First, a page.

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Old September 18, 2012, 08:19 PM   #26
ZeroJunk
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Quote:
I've never heard the zip of a bullet going by
I had some ding bat girl firing shots over my head cause she thought I was hunting on her land. I called the sheriff and she denied doing it.

Anyhow, glad I was never in combat. Sort of made my butt pucker up.
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Old September 19, 2012, 06:13 AM   #27
1goodshot
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I didnt see any tolet paper on your list.
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Old September 19, 2012, 07:55 AM   #28
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Quote:
ZeroJunk: I had some ding bat girl firing shots over my head... Sort of made my butt pucker up.
Quote:
1goodshot: I didnt see any tolet paper on your list.
I have pre-packaged antiseptic wipes in my kit - they are multi-use
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Old September 19, 2012, 10:46 AM   #29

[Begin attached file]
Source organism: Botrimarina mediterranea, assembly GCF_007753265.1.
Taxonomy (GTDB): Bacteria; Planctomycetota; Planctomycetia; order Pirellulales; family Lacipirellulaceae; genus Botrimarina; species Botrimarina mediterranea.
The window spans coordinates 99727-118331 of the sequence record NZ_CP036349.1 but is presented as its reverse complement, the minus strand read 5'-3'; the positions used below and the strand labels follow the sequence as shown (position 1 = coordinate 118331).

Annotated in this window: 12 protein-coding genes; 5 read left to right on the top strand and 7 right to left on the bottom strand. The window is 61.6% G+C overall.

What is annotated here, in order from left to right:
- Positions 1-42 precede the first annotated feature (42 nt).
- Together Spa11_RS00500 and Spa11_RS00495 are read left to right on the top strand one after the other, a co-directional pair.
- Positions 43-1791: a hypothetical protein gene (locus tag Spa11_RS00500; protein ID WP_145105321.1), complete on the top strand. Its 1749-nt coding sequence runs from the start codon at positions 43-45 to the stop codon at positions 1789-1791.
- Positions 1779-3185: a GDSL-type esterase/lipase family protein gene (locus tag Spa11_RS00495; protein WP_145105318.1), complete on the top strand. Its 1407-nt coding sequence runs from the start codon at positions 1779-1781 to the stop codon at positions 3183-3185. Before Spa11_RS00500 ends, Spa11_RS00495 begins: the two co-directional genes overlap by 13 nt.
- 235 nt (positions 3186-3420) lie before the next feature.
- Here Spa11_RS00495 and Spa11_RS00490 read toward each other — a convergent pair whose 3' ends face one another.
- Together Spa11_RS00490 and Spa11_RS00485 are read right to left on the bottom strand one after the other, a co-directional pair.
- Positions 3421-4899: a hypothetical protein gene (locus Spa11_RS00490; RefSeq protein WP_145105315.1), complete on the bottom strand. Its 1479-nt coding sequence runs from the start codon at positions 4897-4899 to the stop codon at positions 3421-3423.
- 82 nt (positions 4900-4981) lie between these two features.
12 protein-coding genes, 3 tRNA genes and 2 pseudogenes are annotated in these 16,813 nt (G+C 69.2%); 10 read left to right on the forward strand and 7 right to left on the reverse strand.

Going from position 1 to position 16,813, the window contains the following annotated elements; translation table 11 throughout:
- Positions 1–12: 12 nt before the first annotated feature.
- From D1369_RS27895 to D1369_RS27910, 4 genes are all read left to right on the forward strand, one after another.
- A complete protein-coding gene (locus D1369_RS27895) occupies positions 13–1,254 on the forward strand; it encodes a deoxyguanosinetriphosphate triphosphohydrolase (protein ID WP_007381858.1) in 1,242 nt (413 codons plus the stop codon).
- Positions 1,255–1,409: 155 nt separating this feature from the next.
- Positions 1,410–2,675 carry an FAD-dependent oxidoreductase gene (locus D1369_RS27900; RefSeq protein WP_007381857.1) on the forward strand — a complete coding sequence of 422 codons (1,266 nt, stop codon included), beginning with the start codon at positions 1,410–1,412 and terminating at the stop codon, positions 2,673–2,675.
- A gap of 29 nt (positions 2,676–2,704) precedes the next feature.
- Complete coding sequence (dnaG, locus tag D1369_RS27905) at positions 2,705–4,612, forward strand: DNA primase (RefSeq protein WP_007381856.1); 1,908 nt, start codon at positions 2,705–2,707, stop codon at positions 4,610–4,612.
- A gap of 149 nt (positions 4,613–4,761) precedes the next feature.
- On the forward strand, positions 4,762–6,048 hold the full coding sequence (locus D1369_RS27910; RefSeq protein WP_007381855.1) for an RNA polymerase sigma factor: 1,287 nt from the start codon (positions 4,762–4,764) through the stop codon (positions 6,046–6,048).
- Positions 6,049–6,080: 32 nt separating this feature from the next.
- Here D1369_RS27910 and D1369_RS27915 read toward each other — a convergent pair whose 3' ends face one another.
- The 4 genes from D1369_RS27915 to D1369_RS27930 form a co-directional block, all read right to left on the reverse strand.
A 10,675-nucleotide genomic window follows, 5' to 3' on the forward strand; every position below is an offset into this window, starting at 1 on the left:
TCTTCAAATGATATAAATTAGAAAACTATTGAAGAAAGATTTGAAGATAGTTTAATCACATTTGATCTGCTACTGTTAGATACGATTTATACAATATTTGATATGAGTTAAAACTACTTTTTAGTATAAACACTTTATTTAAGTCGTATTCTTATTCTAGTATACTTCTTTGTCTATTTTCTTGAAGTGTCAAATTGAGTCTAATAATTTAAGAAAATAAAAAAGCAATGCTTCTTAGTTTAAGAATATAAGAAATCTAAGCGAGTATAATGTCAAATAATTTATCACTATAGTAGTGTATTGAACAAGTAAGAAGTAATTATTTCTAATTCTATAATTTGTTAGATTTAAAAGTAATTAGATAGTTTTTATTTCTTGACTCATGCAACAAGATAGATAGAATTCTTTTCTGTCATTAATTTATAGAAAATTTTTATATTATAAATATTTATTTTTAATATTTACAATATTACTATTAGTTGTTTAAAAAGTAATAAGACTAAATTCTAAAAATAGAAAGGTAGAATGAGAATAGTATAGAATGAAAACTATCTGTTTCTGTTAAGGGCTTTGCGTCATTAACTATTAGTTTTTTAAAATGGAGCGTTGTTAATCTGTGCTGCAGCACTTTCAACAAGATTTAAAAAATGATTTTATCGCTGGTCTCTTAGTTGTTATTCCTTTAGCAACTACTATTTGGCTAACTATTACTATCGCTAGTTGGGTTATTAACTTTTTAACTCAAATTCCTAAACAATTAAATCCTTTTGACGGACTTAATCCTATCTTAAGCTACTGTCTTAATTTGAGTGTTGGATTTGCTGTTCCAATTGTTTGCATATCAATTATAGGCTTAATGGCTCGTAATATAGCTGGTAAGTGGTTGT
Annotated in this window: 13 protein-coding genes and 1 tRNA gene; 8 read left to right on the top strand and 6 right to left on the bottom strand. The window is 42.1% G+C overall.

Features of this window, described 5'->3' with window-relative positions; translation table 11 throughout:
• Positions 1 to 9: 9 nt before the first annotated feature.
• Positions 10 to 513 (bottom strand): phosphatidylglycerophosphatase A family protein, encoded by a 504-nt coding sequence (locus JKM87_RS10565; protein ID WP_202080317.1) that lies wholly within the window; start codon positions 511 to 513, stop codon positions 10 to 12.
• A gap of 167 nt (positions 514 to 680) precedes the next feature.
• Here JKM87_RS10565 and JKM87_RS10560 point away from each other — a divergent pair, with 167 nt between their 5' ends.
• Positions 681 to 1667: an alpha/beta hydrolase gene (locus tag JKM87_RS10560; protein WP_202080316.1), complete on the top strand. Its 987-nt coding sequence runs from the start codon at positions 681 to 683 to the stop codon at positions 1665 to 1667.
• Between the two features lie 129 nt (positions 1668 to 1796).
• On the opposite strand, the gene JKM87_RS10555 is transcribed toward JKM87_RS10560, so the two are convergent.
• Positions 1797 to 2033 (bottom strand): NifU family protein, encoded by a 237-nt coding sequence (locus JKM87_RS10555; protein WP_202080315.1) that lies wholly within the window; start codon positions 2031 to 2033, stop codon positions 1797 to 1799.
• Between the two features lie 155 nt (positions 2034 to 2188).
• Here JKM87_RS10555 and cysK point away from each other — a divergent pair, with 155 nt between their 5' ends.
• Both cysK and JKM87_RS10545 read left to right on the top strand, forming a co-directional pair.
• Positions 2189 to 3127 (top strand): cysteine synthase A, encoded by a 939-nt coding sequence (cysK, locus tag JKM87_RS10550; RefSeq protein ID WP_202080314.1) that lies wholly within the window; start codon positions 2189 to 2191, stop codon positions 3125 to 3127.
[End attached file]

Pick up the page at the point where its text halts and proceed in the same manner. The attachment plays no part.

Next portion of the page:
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A small dome tent will attach to your backpack without adding much weight. They come complete and inside a carrying cover. Set up time is very quick.
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Old September 20, 2012, 04:33 AM   #30
Justice06RR
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Excellent thread with good ideas. I'm in the process of putting together a bugout bag, and these lists are very helpful.
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Old September 20, 2012, 06:38 AM   #31
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Dryer lint stored in an old medication bottle makes a great tinder. I'd also pack a flint and steel to spark it with if I were serious about a survival pack.
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Old September 20, 2012, 08:44 AM   #32
kraigwy
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Quote:
I've never heard the zip of a bullet going by
You don't have to go into combat to hear the zip. Just go to a high power or F-Class match and pull targets.

You get the zip and after a bit you'll learn what "zip" is going through your target and which one is on the target next to you.

Not the same as seeing little green tracers flying over your head but you'll know what a super sonic bullet sounds like.

It just means the bullet is going faster then the speed of sound. Meaning it will get you before you can hear it.